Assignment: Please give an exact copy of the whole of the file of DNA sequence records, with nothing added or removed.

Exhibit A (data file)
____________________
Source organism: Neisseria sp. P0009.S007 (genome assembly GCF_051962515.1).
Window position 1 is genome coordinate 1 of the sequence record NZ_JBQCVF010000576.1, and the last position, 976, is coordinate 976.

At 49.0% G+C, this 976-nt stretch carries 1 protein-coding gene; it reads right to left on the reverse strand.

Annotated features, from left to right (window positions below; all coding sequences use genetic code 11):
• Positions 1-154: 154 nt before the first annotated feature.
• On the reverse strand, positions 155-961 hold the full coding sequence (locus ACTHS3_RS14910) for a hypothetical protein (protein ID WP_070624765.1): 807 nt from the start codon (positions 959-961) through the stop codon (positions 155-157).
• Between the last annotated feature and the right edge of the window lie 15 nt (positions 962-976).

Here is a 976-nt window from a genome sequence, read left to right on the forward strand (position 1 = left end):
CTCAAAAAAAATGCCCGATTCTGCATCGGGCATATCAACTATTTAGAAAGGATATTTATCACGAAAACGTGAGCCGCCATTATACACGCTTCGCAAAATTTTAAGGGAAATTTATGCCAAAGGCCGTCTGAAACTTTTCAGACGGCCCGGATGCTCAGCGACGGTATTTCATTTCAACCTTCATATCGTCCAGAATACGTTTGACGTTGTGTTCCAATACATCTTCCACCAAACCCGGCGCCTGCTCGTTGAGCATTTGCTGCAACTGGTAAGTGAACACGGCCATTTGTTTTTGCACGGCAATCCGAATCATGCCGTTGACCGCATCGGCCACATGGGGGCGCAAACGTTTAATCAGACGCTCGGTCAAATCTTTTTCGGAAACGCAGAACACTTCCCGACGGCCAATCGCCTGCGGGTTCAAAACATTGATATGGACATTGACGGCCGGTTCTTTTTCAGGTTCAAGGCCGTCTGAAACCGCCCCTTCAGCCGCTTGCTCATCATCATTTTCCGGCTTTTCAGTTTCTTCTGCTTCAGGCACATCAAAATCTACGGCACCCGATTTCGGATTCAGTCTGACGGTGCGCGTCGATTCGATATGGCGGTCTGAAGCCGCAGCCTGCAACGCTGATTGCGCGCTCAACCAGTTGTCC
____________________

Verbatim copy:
Source organism: Neisseria sp. P0009.S007 (genome assembly GCF_051962515.1).
Window position 1 is genome coordinate 1 of the sequence record NZ_JBQCVF010000576.1, and the last position, 976, is coordinate 976.

At 49.0% G+C, this 976-nt stretch carries 1 protein-coding gene; it reads right to left on the reverse strand.

Annotated features, from left to right (window positions below; all coding sequences use genetic code 11):
• Positions 1-154: 154 nt before the first annotated feature.
• On the reverse strand, positions 155-961 hold the full coding sequence (locus ACTHS3_RS14910) for a hypothetical protein (protein ID WP_070624765.1): 807 nt from the start codon (positions 959-961) through the stop codon (positions 155-157).
• Between the last annotated feature and the right edge of the window lie 15 nt (positions 962-976).

Here is a 976-nt window from a genome sequence, read left to right on the forward strand (position 1 = left end):
CTCAAAAAAAATGCCCGATTCTGCATCGGGCATATCAACTATTTAGAAAGGATATTTATCACGAAAACGTGAGCCGCCATTATACACGCTTCGCAAAATTTTAAGGGAAATTTATGCCAAAGGCCGTCTGAAACTTTTCAGACGGCCCGGATGCTCAGCGACGGTATTTCATTTCAACCTTCATATCGTCCAGAATACGTTTGACGTTGTGTTCCAATACATCTTCCACCAAACCCGGCGCCTGCTCGTTGAGCATTTGCTGCAACTGGTAAGTGAACACGGCCATTTGTTTTTGCACGGCAATCCGAATCATGCCGTTGACCGCATCGGCCACATGGGGGCGCAAACGTTTAATCAGACGCTCGGTCAAATCTTTTTCGGAAACGCAGAACACTTCCCGACGGCCAATCGCCTGCGGGTTCAAAACATTGATATGGACATTGACGGCCGGTTCTTTTTCAGGTTCAAGGCCGTCTGAAACCGCCCCTTCAGCCGCTTGCTCATCATCATTTTCCGGCTTTTCAGTTTCTTCTGCTTCAGGCACATCAAAATCTACGGCACCCGATTTCGGATTCAGTCTGACGGTGCGCGTCGATTCGATATGGCGGTCTGAAGCCGCAGCCTGCAACGCTGATTGCGCGCTCAACCAGTTGTCC